Second, if Bloomsday was some sort of fun, worthwhile event, telling us about it after the fact is simply annoying and would make us feel terrible that we didn’t know about it in advance (hint, hint). Perhaps, the Rosenbach should have segmented its email list to send slightly different messages to those who did and did not participate in Bloomsday.

June 17, 2016

The Top 5 Benefits of Blogging for Nonprofits

[Publisher’s Note: From time-to-time, I invite an expert, with valuable insights, to write a guest post. If you’d like to learn about how to be a guest blogger, click on the “Authors” tab above.]

 

Do you want to acquire and retain more donors? Do you want your existing donors to upgrade their support? Do want people to talk about your nonprofit organization?

If you do, then you need to do a more effective job of engaging people and giving them information they will value. And you need to meet them where they are: the Internet.

Last month, I published a post from Richard Santos, Founder of Fundlio, that encouraged nonprofit professionals to leverage Facebook to engage prospects and donors: “10 Reasons Your #Nonprofit Should be Using Facebook.”

Now, Andrew Wise, Founder of Wise Startup Blog, outlines five valuable benefits your organization can reap by maintaining a high-quality blog site. Wise Startup Blog provides actionable guides that teach anyone how to build, market, and monetize their blog.

Discover why it’s important for your organization to create or maintain a powerful blog:

 

The main goal of a nonprofit organization is to inspire people to take a stand and make a change. It is supposed to evoke emotion in people in such a way that they feel so inclined to support the organization and/or to go out and advocate a particular social cause or point of view.

The inherent struggle that nonprofits face is how they can get their information out into the public in order to elicit that strong reaction. It’s not that there is no one there who is willing to listen. It’s just the opposite, really. According to an article by the Harvard Business Review, over 10 million people dedicate themselves to nonprofit-work day in and day out.

Their hard work pays off, too. Americans alone make $373 billion in charitable contributions.

But, despite all of the good that is being done, there is still that inexplicable feeling of hesitation that wafts through the air whenever someone discusses a nonprofit. Although there are hundreds of thousands of completely valid nonprofit organizations in the United States alone, there are unfortunately for-profit companies that take advantage of the not-for-profit status in order to receive a tax exemption.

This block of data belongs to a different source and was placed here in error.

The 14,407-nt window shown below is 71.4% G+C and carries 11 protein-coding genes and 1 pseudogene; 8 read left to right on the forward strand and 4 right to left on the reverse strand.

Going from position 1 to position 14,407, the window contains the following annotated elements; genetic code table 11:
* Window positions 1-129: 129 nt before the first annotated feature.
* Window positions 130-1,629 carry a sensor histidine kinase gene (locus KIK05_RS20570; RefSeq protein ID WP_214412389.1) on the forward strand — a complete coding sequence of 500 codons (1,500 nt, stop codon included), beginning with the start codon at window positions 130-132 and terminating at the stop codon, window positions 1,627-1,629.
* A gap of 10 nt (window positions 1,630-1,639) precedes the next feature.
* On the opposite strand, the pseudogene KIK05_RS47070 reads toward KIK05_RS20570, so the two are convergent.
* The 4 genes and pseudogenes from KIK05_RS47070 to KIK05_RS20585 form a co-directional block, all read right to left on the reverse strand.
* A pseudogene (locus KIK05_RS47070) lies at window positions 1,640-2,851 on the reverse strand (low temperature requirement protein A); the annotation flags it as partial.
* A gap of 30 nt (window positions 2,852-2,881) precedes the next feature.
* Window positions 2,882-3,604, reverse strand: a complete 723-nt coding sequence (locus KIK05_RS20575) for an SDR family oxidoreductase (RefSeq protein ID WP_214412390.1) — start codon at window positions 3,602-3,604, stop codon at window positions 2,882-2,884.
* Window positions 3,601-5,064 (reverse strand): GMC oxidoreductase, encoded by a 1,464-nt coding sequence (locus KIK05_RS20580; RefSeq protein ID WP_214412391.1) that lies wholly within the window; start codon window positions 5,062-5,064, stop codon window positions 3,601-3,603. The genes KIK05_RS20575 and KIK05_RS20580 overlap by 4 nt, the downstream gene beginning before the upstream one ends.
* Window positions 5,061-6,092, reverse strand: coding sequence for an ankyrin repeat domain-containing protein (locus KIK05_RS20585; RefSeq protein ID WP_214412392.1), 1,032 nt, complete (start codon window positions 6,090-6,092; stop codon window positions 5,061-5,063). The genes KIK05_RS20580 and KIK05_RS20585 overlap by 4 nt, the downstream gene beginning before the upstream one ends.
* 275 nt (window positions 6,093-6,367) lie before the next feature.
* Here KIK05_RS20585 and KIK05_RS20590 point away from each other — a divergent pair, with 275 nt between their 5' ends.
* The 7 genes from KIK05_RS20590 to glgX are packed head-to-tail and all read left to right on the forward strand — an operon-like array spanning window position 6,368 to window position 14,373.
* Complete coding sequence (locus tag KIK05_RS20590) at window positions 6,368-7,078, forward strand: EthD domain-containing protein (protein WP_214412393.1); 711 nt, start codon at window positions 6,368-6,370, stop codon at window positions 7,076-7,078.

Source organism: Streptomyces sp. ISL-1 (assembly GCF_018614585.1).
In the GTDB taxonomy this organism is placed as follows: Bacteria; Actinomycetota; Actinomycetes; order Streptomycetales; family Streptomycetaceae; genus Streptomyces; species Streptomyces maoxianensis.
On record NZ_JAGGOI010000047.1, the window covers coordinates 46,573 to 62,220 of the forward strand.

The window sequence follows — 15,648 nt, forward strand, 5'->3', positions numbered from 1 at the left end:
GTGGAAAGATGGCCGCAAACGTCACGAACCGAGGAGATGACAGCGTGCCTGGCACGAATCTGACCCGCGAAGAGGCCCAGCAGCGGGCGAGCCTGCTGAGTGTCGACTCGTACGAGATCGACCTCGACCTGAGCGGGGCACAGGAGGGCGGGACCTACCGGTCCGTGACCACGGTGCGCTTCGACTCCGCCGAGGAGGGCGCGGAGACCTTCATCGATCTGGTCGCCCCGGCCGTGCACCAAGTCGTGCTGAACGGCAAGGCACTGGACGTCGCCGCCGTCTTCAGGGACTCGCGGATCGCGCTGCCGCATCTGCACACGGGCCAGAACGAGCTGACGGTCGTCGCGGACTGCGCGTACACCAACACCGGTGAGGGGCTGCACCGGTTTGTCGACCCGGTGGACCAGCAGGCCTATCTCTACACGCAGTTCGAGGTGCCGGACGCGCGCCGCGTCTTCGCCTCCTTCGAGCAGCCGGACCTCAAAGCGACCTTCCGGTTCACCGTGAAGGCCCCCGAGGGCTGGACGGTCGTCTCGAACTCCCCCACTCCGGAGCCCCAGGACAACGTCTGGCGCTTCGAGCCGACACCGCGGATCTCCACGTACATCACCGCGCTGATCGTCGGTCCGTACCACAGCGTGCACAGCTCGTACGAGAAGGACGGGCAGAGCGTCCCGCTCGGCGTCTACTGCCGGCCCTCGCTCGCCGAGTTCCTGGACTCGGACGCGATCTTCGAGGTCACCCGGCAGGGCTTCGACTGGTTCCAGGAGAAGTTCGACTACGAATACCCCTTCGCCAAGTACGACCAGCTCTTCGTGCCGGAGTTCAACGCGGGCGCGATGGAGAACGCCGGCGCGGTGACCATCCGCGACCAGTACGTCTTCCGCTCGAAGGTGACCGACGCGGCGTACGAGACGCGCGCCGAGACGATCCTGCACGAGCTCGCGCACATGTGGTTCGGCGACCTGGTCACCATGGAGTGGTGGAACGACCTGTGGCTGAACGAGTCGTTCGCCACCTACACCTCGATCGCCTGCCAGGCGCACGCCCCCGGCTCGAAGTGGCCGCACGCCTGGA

If you need an example, look no further than the National Football League who, up until 2014, was labeled a nonprofit organization. The organization, which earned around $327 million in 2013, is only one example of many companies that have hidden behind a nonprofit blanket in order to evade tax costs.

Furthermore, countless nonprofit organizations were created with the sole purpose of enriching their founders rather than fulfilling a charitable mission. Occasionally, we’ll hear from the mainstream media about these unscrupulous operators.

Because of all of this, legitimate nonprofit organizations have to work harder to prove that they are not only worthy of people’s time, dedication, and money, but that they are worthy of the nonprofit title.

The place in which most nonprofit organizations struggle is in their delivery of this information. It can be difficult to educate the public in such a way that informs them of your cause, entices them to donate, and keeps them interested enough that they simply need to learn more.

Here is where blogging comes in. (For a great guide for starting a blog, if you need a primer, click here.)

Social media use is on the rise, and the proof is found no further than the number of total users on the most popular social media sites out there right now.

With over 1.65 billion monthly users on Facebook, over 400 million users on Instagram, over 320 million users on Twitter, and over 100 million daily users on Snapchat, there is no denying that people look to social media on a daily — if not hourly — basis for their fill of information.